I was recently contacted by a new military spouse who wanted to know if the Servicemember’s Civil Relief Act allowed his wife to miss a payment on her credit card and avoid paying the associated fees and service charges. Here is the question:
Q: Hey Ryan, my wife got a credit card about 2 months before she left for basic training. She is active duty Army. She was employed before even entering the Army, but left her job about two weeks before leaving for basic. She didn’t receive pay for 45 days after leaving for basic. In that time her credit card payments were due. Well, with all other expenses she/we didn’t have the funds to make the payment so they charged her a late payments and have reported the missed payment on her credit report, even though they knew of the situation b/c I had called them to keep them up to date. We have her shipment papers showing she was gone and the bank that we have the credit card through can see where we set her direct deposit up, and when the first payment was deposited. Isn’t there something that protects her from this effecting her and her credit and the charges?
A: Thanks for contacting me.The Servicemember’s Civil Relief Act offers a wide range of protections for military members, including some that pertain to loans and interest rates. However, I don’t know if you will be able to get any late fees or interest charges waived in this situation. The SCRA doesn’t eliminate the requirement to make on-time payments for loans entered into before the service. What it does do is allow you to lower your interest rate to 6% for pre-service debt and obligations.
What this means, and what you should do. The SCRA allows you to request that your interest rate be lowered to 6% for all debts incurred before your wife entered the military. This would apply to her credit card, and any other loans she has. Note, this will only apply to loans with her name, this won’t apply to loans that you have only in your name. The lender is required to lower the interest rate to 6%.
This decreased interest rate will only apply to old charges, and will not apply to anything that was put onto the card after she joined the military. But it may help you pay off the credit card balance more quickly. You can contact your base legal department with assistance if your credit card issuer does not readily lower the interest rate. Even though it is the law, some companies push back, either out of ignorance of the law, or because they prefer to use other methods before complying. Don’t let them push you around – this is a law they must comply with!
What about the missed payment? Your best bet would be to contact the lender and ask them to waive the fee and interest charges one time as an act of good faith. Many lenders will do this one time if you otherwise have a good record. You can also offer to set up automatic payments for at least the minimum payment each month, that way he credit card issuer won’t ever have to worry about getting a late payment in the future.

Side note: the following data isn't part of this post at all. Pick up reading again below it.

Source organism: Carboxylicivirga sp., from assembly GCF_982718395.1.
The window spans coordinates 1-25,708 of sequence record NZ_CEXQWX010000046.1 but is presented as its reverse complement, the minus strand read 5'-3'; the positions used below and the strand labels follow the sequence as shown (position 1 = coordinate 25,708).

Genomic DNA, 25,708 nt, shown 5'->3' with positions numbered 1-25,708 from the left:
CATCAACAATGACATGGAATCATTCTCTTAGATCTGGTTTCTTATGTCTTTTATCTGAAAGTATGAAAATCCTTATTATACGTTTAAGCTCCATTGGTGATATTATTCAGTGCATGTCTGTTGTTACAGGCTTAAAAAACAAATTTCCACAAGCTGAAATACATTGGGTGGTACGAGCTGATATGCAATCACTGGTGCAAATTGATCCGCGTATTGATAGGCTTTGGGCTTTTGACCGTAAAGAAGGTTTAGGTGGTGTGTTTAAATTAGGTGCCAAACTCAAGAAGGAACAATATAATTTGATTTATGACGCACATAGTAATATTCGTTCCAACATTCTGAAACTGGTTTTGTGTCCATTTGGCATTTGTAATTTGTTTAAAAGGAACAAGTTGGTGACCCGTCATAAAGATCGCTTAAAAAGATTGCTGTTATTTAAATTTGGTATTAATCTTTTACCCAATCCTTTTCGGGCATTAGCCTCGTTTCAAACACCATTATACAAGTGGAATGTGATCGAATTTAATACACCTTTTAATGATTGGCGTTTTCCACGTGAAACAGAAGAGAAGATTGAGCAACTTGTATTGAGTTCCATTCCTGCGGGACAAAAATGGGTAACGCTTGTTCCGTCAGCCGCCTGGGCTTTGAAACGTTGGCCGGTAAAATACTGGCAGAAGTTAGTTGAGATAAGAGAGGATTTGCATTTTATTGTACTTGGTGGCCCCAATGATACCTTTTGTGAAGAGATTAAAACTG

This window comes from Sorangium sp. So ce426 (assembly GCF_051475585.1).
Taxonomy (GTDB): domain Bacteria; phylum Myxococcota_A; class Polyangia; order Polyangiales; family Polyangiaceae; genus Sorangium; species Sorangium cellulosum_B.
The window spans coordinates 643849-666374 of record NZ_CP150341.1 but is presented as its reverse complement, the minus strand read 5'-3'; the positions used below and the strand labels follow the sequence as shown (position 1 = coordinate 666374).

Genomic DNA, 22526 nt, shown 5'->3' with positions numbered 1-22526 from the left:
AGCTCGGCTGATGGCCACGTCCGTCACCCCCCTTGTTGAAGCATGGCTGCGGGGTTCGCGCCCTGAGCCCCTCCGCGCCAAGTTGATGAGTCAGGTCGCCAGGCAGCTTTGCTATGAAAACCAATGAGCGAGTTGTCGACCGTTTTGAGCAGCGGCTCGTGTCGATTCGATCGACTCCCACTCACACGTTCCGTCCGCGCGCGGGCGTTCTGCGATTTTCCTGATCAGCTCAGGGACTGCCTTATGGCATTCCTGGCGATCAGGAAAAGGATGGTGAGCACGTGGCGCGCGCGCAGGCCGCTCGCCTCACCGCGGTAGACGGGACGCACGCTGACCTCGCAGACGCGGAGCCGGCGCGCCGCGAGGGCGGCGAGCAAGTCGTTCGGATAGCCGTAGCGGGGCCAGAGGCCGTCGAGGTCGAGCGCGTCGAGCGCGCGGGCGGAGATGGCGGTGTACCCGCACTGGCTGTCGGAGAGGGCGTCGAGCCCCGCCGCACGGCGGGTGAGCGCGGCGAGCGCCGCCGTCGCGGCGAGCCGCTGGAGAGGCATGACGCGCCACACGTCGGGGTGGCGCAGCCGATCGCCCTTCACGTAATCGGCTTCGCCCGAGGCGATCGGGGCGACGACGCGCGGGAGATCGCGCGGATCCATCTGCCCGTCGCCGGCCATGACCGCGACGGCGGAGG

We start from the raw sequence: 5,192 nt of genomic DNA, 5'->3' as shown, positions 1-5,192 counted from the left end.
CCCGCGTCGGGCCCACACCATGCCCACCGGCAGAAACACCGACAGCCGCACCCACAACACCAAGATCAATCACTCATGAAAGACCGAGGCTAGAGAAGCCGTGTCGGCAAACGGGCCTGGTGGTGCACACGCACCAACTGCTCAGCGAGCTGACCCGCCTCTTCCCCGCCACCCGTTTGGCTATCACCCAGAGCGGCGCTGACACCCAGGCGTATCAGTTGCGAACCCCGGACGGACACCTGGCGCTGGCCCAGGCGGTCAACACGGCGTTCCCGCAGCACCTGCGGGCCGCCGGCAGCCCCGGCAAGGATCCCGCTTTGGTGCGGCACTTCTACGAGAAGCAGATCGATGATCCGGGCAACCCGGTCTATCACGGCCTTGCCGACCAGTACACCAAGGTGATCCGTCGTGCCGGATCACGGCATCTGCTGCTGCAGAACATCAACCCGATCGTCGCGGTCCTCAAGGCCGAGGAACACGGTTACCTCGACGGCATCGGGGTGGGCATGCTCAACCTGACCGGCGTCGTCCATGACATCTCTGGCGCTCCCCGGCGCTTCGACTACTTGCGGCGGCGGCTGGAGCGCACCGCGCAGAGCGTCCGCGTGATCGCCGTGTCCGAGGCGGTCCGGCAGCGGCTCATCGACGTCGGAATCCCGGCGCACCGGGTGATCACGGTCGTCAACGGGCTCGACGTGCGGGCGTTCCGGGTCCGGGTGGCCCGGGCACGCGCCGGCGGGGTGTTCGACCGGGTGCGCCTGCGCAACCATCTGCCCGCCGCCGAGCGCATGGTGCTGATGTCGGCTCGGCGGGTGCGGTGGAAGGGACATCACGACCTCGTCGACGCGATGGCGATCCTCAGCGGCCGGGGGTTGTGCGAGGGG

Protect your credit score. You should also request they remove the late payment from your credit report if they are willing to do so. This will help keep your credit score in good standing, as missed payments will hurt your score. Keep in mind that while a missed payment will hurt your score, it won’t necessarily prevent you from opening further lines of credit. Here are tips for improving your credit score, which you may find helpful in this situation. Finally, you should periodically monitor your credit score to see how it is changing. This is good information to have if you are applying for a new credit card or loan. Here is how you can get a free score.
Consider finding a new bank or lender. Finally, you may consider joining a military-friendly bank. These financial institutions offer a wide variety of financial products and services, very competitive rates, and excellent customer service. More importantly, they know what it means to serve, and they are often more lenient with missing a credit card payment one time, or having financial difficulties due to a deployment, temporary duty assignment, or relocation. I recommend looking at your options and seeing if any of those banks meet your needs. Here are some recommended military banks.
I hope you find these tips helpful.
By the way, welcome to the military community! The military truly is a different way of life, and I’m sure there have been some challenges getting acclimated to being a military spouse. I can speak from experience. I was prior active duty Air Force, but I was also a civilian spouse for about a year after I got out of the military. There was a lot I didn’t know, even with my military experience! Thankfully, there are many websites now dedicated to military spouses. Here are a few I recommend looking at for valuable information and for a sense of community:
- MaleMilSpouse.com (formerly Macho Spouse) – a community dedicated to male military spouses.
- MilitarySpouse.com – Tons of great information on PCSing, deployments, career tips, and more.
- SpouseBuzz.com – A Military.com-owned site with lots of great info on military life, family, new laws/policy, and more.
Remember, you can always reach out to the military and military spouse communities for help, large or small. Best of luck to you and your wife in your military journey!